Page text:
Improvised Soloing: Organization

Like a good story, an improvised solo should have a good beginning,
build to a high point, and have a good ending.

Beginning the Solo

If the solo begins with a break (a section in which the rest of the band stops), it is essential for the soloist's rhythm to be clear until the rest of the band comes in again. The simpler the rhythm, the easier it will be to stay together. The surprise comes from the fact that everybody else dropped out; make your solo's rhythm predictable.

If the solo doesn't begin with a break, you have the option of starting at the beginning of the first bar or waiting a few beats, to create suspense or to allow applause for the previous soloist to die down.

For solos beginning in the middle of the chorus, you will often have a lead-in by the full band, giving you the option of starting after they're done or, for a bit of an opening surprise, sustaining a note in the kickoff chord as the beginning of your solo.

Building to a High Point

After beginning the solo, build intensity (after quickly decreasing the intensity if you started on a loud high note) to the high point by gradually increasing the musical parameters—range, note speed, volume, rhythmic complexity—while continually making the tradeoff between predictability and surprise. As a general rule, the high point or most intense part of the solo should occur near the end of the solo, but not at the very end. This allows room for a musical denouement equivalent to wrapping up the loose ends in a novel. An exception to this high point guideline would be a solo that's expected to keep up the intensity to lead into a loud chorus; in this case, the high point may well be the very end of the solo.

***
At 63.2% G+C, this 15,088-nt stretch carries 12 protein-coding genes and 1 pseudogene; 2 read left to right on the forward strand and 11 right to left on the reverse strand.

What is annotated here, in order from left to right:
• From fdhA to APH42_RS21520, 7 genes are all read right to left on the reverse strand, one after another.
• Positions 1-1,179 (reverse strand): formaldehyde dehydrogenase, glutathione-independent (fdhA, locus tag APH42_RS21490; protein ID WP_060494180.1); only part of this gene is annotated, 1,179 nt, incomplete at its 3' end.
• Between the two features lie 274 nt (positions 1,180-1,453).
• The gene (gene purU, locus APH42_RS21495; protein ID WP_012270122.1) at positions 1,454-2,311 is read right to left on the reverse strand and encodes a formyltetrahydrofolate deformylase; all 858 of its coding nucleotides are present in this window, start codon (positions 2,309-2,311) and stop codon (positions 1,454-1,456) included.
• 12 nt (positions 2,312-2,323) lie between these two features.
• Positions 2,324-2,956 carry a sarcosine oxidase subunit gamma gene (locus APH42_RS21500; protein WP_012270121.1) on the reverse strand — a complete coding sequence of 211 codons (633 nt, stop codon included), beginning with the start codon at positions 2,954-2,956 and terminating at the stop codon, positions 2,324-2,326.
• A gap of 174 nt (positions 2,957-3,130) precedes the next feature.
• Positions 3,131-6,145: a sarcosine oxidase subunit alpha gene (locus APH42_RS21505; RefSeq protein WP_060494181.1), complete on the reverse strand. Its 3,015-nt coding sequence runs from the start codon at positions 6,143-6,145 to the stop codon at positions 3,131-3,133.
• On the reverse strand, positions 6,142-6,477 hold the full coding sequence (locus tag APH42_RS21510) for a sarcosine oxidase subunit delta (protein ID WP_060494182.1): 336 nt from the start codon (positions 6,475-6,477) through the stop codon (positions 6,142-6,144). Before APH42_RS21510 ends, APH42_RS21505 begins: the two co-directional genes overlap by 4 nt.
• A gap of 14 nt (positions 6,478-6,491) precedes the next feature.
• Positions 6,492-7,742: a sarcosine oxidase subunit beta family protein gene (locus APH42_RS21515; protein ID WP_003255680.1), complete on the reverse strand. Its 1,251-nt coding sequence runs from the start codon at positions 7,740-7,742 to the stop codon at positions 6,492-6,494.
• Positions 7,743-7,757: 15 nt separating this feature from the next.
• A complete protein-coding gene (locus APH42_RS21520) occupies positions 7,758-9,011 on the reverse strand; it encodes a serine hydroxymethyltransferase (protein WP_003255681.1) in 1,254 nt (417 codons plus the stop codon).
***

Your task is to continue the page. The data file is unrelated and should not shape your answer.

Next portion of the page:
It can help to diagram your solo against a time line divided into measures. Draw a line representing the melodic contours, and see if they follow a pattern of increasing range or tessitura. Do the same for rhythms—use fast wiggles for lots of notes, straight lines for sustained notes—and see if you have the kind of variation to keep it interesting for the audience while building to the high point of the solo. Having simple diagrams like this in mind can help as you create a solo. If you can listen to a recording of your solo, creating a diagram of what you actually played can give you a good visual reference as you evaluate the solo.

A Good Ending

The end of your solo is the last thing the audience will hear of it and often the part they'll remember most. Don't spoil your memorable high point by finishing the solo at the wrong time! If you quit too soon, the audience may think you have nothing left to communicate—or even that you forgot to tell them something important. If you keep going too long (the more common fault), your final gems will get lost in the band's next phrase, or you'll step on the beginning of the next person's solo.

Topics in Improvisation
The Big Picture
The Overall Goal of Improvised Soloing
Keeping the Listener Interested
The Buddy System

© 2001 by Glen Newton

This page was last updated
Friday, February 07, 2020.

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